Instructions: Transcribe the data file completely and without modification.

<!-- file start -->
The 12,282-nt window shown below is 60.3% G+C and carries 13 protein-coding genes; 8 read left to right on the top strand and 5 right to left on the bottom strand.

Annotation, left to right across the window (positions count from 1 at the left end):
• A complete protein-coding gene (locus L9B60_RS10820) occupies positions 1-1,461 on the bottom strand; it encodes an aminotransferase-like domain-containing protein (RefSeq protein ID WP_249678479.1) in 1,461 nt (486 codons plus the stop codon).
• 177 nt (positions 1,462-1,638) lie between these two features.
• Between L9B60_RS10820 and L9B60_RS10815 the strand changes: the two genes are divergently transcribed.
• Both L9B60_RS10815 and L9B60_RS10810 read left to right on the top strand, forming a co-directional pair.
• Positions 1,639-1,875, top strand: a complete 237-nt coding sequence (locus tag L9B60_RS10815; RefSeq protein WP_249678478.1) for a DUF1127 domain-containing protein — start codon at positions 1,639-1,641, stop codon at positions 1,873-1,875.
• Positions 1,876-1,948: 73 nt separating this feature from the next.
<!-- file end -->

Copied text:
The 12,282-nt window shown below is 60.3% G+C and carries 13 protein-coding genes; 8 read left to right on the top strand and 5 right to left on the bottom strand.

Annotation, left to right across the window (positions count from 1 at the left end):
• A complete protein-coding gene (locus L9B60_RS10820) occupies positions 1-1,461 on the bottom strand; it encodes an aminotransferase-like domain-containing protein (RefSeq protein ID WP_249678479.1) in 1,461 nt (486 codons plus the stop codon).
• 177 nt (positions 1,462-1,638) lie between these two features.
• Between L9B60_RS10820 and L9B60_RS10815 the strand changes: the two genes are divergently transcribed.
• Both L9B60_RS10815 and L9B60_RS10810 read left to right on the top strand, forming a co-directional pair.
• Positions 1,639-1,875, top strand: a complete 237-nt coding sequence (locus tag L9B60_RS10815; RefSeq protein WP_249678478.1) for a DUF1127 domain-containing protein — start codon at positions 1,639-1,641, stop codon at positions 1,873-1,875.
• Positions 1,876-1,948: 73 nt separating this feature from the next.